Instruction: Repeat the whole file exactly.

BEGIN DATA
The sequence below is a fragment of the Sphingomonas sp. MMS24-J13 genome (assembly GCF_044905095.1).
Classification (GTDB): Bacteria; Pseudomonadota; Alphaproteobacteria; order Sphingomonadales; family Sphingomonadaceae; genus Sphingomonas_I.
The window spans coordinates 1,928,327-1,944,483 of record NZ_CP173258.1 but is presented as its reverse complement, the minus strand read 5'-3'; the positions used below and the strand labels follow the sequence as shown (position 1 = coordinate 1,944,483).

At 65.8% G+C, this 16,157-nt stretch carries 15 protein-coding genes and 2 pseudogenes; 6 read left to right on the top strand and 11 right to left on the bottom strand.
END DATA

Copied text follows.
The sequence below is a fragment of the Sphingomonas sp. MMS24-J13 genome (assembly GCF_044905095.1).
Classification (GTDB): Bacteria; Pseudomonadota; Alphaproteobacteria; order Sphingomonadales; family Sphingomonadaceae; genus Sphingomonas_I.
The window spans coordinates 1,928,327-1,944,483 of record NZ_CP173258.1 but is presented as its reverse complement, the minus strand read 5'-3'; the positions used below and the strand labels follow the sequence as shown (position 1 = coordinate 1,944,483).

At 65.8% G+C, this 16,157-nt stretch carries 15 protein-coding genes and 2 pseudogenes; 6 read left to right on the top strand and 11 right to left on the bottom strand.